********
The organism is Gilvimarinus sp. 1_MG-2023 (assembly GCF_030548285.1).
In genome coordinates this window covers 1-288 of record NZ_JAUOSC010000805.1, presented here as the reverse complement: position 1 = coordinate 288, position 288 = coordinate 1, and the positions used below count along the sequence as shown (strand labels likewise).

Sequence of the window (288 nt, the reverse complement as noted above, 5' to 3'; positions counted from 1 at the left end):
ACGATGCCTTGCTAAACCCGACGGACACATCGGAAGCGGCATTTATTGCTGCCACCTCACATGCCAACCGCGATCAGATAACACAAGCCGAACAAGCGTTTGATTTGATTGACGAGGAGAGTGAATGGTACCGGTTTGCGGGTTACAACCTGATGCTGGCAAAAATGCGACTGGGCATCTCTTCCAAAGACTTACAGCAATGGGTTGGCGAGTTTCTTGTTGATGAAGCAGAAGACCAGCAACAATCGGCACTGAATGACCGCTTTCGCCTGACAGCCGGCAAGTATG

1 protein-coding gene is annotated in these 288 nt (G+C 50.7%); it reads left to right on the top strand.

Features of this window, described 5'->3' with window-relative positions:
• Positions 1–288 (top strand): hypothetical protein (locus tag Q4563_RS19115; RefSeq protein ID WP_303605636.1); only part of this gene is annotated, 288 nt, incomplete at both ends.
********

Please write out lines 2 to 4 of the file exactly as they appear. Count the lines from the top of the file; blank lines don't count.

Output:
In genome coordinates this window covers 1-288 of record NZ_JAUOSC010000805.1, presented here as the reverse complement: position 1 = coordinate 288, position 288 = coordinate 1, and the positions used below count along the sequence as shown (strand labels likewise).

Sequence of the window (288 nt, the reverse complement as noted above, 5' to 3'; positions counted from 1 at the left end):
ACGATGCCTTGCTAAACCCGACGGACACATCGGAAGCGGCATTTATTGCTGCCACCTCACATGCCAACCGCGATCAGATAACACAAGCCGAACAAGCGTTTGATTTGATTGACGAGGAGAGTGAATGGTACCGGTTTGCGGGTTACAACCTGATGCTGGCAAAAATGCGACTGGGCATCTCTTCCAAAGACTTACAGCAATGGGTTGGCGAGTTTCTTGTTGATGAAGCAGAAGACCAGCAACAATCGGCACTGAATGACCGCTTTCGCCTGACAGCCGGCAAGTATG